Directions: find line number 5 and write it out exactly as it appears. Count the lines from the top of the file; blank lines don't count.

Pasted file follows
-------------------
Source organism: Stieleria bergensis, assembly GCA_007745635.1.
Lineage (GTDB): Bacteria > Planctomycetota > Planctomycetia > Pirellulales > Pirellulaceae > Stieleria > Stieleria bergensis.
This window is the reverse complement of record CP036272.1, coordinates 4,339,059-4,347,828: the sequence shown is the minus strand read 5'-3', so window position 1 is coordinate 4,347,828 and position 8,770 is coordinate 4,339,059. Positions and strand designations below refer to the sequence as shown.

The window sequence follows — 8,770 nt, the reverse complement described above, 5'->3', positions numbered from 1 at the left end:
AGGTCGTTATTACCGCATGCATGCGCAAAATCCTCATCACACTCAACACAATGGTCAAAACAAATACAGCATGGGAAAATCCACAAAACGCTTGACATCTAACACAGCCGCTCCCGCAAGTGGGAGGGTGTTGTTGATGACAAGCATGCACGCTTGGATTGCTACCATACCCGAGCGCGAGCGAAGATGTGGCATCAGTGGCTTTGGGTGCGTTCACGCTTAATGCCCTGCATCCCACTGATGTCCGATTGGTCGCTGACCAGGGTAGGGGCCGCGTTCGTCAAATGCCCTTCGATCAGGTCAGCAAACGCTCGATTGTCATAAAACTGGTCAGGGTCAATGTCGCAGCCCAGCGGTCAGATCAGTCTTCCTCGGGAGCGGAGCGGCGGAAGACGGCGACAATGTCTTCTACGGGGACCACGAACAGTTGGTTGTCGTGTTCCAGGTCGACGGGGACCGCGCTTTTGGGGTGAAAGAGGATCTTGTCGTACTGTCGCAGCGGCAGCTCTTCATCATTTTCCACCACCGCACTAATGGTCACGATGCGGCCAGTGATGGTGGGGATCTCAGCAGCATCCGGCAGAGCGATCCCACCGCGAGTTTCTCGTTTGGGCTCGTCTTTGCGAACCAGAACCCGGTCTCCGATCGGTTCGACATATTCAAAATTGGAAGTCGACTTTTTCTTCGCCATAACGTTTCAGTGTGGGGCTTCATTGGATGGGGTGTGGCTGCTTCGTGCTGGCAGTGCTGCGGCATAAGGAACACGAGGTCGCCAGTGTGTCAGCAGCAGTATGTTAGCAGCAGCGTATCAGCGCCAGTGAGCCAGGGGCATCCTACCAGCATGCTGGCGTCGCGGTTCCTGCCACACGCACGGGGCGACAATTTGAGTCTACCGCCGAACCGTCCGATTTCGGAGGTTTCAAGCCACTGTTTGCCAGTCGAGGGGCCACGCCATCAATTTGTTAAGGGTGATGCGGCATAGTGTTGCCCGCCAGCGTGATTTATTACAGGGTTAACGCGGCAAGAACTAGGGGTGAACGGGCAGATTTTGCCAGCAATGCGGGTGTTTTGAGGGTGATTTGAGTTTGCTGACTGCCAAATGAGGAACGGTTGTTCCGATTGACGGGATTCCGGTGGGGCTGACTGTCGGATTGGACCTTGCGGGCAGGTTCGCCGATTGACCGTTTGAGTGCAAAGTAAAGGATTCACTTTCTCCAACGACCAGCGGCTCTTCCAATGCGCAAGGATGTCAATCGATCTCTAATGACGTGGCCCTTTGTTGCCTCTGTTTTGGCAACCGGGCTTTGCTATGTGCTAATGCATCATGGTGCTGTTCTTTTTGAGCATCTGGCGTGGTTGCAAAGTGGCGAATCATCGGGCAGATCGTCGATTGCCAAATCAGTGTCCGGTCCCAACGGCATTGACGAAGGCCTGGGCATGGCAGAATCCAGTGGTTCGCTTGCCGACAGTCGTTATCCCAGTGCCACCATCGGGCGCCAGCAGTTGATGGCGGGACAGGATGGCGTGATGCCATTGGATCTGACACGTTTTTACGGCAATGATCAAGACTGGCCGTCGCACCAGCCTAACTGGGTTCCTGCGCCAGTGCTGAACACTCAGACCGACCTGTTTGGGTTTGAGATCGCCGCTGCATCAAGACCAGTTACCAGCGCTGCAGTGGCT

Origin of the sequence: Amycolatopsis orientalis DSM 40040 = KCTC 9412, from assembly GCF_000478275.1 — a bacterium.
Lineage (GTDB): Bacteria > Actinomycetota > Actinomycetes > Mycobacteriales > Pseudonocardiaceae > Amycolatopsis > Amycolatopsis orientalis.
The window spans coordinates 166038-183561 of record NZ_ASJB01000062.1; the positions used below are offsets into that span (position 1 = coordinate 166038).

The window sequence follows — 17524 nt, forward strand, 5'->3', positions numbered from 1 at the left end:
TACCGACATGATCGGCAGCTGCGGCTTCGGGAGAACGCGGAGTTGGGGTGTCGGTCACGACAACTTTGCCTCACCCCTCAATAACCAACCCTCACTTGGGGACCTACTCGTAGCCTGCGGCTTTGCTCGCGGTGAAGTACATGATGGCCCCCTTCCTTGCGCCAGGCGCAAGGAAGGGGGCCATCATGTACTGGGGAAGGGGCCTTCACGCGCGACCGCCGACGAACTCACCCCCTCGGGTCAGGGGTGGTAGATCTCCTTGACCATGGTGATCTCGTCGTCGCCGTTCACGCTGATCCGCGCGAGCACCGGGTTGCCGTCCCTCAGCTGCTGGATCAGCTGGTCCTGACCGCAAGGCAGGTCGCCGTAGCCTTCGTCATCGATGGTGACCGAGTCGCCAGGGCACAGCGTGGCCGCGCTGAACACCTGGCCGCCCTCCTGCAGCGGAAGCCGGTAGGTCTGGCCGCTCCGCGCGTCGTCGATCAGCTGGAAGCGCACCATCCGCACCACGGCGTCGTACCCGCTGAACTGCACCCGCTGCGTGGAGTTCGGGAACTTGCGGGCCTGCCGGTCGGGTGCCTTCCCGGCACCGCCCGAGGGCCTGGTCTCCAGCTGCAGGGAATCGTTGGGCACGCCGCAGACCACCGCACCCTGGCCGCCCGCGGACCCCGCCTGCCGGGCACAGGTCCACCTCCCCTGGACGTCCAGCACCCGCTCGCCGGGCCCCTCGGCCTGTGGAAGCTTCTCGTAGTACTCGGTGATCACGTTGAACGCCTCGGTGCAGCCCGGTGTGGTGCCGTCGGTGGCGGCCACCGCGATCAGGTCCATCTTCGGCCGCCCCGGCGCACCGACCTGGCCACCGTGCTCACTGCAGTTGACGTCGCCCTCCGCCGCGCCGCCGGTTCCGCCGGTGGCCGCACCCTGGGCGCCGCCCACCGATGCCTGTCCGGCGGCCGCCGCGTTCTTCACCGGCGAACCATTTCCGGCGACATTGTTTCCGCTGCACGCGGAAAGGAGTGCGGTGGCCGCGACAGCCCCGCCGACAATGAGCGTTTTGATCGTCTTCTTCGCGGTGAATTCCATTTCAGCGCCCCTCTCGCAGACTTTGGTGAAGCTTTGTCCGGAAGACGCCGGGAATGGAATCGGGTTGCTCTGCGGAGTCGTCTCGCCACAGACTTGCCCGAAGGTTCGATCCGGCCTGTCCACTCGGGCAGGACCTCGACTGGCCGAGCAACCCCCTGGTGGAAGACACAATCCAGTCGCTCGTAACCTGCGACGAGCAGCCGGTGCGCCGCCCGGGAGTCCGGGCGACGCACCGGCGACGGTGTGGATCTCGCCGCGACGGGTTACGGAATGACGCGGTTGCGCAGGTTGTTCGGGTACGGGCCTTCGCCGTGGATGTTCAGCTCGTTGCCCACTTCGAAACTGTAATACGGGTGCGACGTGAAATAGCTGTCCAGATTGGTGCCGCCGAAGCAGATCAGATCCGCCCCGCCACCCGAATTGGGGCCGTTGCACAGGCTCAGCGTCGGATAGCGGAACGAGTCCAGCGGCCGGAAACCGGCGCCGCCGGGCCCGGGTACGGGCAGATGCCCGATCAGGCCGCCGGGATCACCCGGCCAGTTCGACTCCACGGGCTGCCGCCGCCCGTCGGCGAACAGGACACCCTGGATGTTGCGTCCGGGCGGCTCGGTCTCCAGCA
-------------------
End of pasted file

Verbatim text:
AGGTCGTTATTACCGCATGCATGCGCAAAATCCTCATCACACTCAACACAATGGTCAAAACAAATACAGCATGGGAAAATCCACAAAACGCTTGACATCTAACACAGCCGCTCCCGCAAGTGGGAGGGTGTTGTTGATGACAAGCATGCACGCTTGGATTGCTACCATACCCGAGCGCGAGCGAAGATGTGGCATCAGTGGCTTTGGGTGCGTTCACGCTTAATGCCCTGCATCCCACTGATGTCCGATTGGTCGCTGACCAGGGTAGGGGCCGCGTTCGTCAAATGCCCTTCGATCAGGTCAGCAAACGCTCGATTGTCATAAAACTGGTCAGGGTCAATGTCGCAGCCCAGCGGTCAGATCAGTCTTCCTCGGGAGCGGAGCGGCGGAAGACGGCGACAATGTCTTCTACGGGGACCACGAACAGTTGGTTGTCGTGTTCCAGGTCGACGGGGACCGCGCTTTTGGGGTGAAAGAGGATCTTGTCGTACTGTCGCAGCGGCAGCTCTTCATCATTTTCCACCACCGCACTAATGGTCACGATGCGGCCAGTGATGGTGGGGATCTCAGCAGCATCCGGCAGAGCGATCCCACCGCGAGTTTCTCGTTTGGGCTCGTCTTTGCGAACCAGAACCCGGTCTCCGATCGGTTCGACATATTCAAAATTGGAAGTCGACTTTTTCTTCGCCATAACGTTTCAGTGTGGGGCTTCATTGGATGGGGTGTGGCTGCTTCGTGCTGGCAGTGCTGCGGCATAAGGAACACGAGGTCGCCAGTGTGTCAGCAGCAGTATGTTAGCAGCAGCGTATCAGCGCCAGTGAGCCAGGGGCATCCTACCAGCATGCTGGCGTCGCGGTTCCTGCCACACGCACGGGGCGACAATTTGAGTCTACCGCCGAACCGTCCGATTTCGGAGGTTTCAAGCCACTGTTTGCCAGTCGAGGGGCCACGCCATCAATTTGTTAAGGGTGATGCGGCATAGTGTTGCCCGCCAGCGTGATTTATTACAGGGTTAACGCGGCAAGAACTAGGGGTGAACGGGCAGATTTTGCCAGCAATGCGGGTGTTTTGAGGGTGATTTGAGTTTGCTGACTGCCAAATGAGGAACGGTTGTTCCGATTGACGGGATTCCGGTGGGGCTGACTGTCGGATTGGACCTTGCGGGCAGGTTCGCCGATTGACCGTTTGAGTGCAAAGTAAAGGATTCACTTTCTCCAACGACCAGCGGCTCTTCCAATGCGCAAGGATGTCAATCGATCTCTAATGACGTGGCCCTTTGTTGCCTCTGTTTTGGCAACCGGGCTTTGCTATGTGCTAATGCATCATGGTGCTGTTCTTTTTGAGCATCTGGCGTGGTTGCAAAGTGGCGAATCATCGGGCAGATCGTCGATTGCCAAATCAGTGTCCGGTCCCAACGGCATTGACGAAGGCCTGGGCATGGCAGAATCCAGTGGTTCGCTTGCCGACAGTCGTTATCCCAGTGCCACCATCGGGCGCCAGCAGTTGATGGCGGGACAGGATGGCGTGATGCCATTGGATCTGACACGTTTTTACGGCAATGATCAAGACTGGCCGTCGCACCAGCCTAACTGGGTTCCTGCGCCAGTGCTGAACACTCAGACCGACCTGTTTGGGTTTGAGATCGCCGCTGCATCAAGACCAGTTACCAGCGCTGCAGTGGCT